Each country showed different dynamics in relation to the connections between macro, meso and micro levels, but those general aspects seem to be common (see Figure 2). Others were more concrete but could be integrated in broader aspects. For example, in the case of Japan and Korea, peers’ behaviors and beliefs were mentioned as relevant elements at the micro level, unlike other cases. Another example is Canada, where the relevance of OER champions to push the OER movement was determined as cornerstone (micro level), but it was not reported in other cases. The role of libraries in (O)ER (meso and micro level) was recurrent in the cases of Canada, Australia and Spain, but not that prominent in other countries.

For all the cases, national or federal policies and funding at the macro level had a key influence on institutional level (policies, strategies, infrastructures) and these, in turn, on the individual level (especially for individual, social and institutional volition). Even though these dynamics exist, their relevance is also dependent on institutions in the same country, which also promote diverse kinds of professional development and support that go often along with macro and meso level policies and line of incentives. In addition, results at the micro level clearly show that there is still much to do in all the countries for individual (O)ER adoption, due to diverse reasons; e.g. lack or insufficient incentives, lack or insufficient professional development and support, insufficient institutional support or academics’ perceptions and concerns about copyright issues.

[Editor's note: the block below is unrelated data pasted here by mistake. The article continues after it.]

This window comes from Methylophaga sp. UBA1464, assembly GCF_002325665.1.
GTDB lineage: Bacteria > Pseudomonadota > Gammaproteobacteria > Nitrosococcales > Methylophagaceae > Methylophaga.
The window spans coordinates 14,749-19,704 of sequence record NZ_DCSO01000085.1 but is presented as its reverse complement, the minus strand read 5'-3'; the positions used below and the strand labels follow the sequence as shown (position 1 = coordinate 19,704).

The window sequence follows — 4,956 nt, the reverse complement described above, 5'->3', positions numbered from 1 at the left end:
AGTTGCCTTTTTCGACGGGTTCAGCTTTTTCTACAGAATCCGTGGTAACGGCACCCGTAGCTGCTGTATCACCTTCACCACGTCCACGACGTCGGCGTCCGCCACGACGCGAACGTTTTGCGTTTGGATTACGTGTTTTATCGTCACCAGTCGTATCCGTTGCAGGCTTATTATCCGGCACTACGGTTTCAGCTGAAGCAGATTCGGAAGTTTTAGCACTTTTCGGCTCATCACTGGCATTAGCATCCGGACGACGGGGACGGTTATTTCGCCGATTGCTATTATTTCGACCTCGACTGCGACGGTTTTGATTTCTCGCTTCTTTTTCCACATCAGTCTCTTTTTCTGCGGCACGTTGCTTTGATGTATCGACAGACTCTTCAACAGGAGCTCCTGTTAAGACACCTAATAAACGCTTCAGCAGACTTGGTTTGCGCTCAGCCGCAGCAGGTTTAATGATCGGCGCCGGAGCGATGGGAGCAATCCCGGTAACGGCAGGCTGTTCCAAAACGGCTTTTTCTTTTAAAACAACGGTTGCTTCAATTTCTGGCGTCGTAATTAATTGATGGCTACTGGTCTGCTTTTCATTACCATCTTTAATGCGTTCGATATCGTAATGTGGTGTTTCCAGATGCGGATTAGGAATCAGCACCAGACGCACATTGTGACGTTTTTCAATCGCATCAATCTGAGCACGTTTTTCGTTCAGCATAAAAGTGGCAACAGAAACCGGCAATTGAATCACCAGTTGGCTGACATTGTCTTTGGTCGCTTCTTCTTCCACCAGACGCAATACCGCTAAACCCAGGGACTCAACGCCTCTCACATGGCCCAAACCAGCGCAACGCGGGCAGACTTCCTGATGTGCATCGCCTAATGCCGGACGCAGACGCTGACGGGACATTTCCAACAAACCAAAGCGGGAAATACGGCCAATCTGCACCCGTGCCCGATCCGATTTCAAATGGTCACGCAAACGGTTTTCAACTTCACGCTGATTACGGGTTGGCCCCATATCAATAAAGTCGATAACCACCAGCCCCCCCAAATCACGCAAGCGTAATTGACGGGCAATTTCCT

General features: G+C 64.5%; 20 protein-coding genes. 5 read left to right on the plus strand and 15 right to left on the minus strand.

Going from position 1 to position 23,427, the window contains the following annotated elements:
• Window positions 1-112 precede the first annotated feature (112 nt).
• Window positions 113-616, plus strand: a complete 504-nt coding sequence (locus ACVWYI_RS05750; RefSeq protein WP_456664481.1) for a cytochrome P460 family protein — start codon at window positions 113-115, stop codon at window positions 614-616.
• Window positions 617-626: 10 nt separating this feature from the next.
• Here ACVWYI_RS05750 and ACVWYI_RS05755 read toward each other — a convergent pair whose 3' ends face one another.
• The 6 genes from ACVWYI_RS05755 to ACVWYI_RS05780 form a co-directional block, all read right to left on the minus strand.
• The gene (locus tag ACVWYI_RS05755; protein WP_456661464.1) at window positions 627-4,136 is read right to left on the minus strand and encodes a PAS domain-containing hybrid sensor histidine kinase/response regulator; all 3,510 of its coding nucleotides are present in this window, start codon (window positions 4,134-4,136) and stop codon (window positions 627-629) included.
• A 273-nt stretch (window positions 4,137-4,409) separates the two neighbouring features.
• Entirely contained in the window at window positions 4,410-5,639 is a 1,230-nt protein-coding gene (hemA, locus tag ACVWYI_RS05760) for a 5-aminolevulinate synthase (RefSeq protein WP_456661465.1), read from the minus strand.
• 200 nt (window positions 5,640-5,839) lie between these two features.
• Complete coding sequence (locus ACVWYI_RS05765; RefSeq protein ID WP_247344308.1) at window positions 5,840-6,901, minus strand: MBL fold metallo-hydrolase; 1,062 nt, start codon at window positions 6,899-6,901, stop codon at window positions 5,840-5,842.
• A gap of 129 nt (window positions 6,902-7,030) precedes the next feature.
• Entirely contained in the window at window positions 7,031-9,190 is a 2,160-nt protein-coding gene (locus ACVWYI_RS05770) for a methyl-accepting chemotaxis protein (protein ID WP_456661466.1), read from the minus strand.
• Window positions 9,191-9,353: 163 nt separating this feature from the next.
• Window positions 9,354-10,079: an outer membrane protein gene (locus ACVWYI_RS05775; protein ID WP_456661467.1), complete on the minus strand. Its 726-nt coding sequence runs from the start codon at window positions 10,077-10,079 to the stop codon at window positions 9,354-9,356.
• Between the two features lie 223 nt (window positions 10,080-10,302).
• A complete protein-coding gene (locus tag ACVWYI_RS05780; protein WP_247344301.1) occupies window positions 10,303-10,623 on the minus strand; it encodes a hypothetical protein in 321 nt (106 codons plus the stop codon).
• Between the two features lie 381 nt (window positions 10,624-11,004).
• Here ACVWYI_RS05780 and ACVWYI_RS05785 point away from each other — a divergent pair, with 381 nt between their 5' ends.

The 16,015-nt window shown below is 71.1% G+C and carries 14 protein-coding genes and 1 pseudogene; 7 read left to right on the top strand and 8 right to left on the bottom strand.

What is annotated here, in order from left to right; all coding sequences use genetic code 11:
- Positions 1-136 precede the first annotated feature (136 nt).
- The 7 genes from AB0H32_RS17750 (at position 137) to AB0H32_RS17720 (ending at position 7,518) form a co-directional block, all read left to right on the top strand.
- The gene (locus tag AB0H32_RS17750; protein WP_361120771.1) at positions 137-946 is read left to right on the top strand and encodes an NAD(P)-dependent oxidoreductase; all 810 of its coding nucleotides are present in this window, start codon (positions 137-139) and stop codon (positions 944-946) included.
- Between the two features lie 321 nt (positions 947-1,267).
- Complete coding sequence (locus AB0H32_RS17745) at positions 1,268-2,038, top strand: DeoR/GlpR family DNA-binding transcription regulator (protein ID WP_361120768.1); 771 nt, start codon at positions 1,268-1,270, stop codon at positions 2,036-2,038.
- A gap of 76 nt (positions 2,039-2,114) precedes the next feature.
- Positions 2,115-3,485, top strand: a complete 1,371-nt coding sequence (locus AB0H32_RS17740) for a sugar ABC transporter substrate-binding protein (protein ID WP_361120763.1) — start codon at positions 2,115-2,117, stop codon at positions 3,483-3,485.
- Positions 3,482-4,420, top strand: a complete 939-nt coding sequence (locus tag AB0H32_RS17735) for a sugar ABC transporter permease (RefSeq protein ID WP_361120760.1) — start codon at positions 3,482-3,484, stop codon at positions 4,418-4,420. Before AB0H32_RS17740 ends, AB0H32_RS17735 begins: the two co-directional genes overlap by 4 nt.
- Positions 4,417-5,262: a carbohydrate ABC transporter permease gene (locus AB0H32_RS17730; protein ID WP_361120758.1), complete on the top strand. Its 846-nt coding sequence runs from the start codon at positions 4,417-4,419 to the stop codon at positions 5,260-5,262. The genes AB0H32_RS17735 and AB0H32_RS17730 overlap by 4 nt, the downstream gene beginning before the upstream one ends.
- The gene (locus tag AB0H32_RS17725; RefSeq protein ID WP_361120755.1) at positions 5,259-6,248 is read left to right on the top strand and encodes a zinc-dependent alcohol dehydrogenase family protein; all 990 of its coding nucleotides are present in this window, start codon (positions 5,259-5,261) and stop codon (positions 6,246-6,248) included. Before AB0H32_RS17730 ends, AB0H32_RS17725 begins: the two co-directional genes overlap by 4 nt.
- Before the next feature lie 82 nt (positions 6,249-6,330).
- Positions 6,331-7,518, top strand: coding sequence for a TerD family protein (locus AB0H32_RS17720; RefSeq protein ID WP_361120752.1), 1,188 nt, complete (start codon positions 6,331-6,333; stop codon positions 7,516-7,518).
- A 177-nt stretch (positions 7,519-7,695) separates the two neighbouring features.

Figure 2

Dynamics between macro, meso and micro level. Elements are distinguished by background color (orange for infrastructures, grey for policy, cyan for quality and green for change). Source: Marín, Zawacki-Richter & Bedenlier (2020).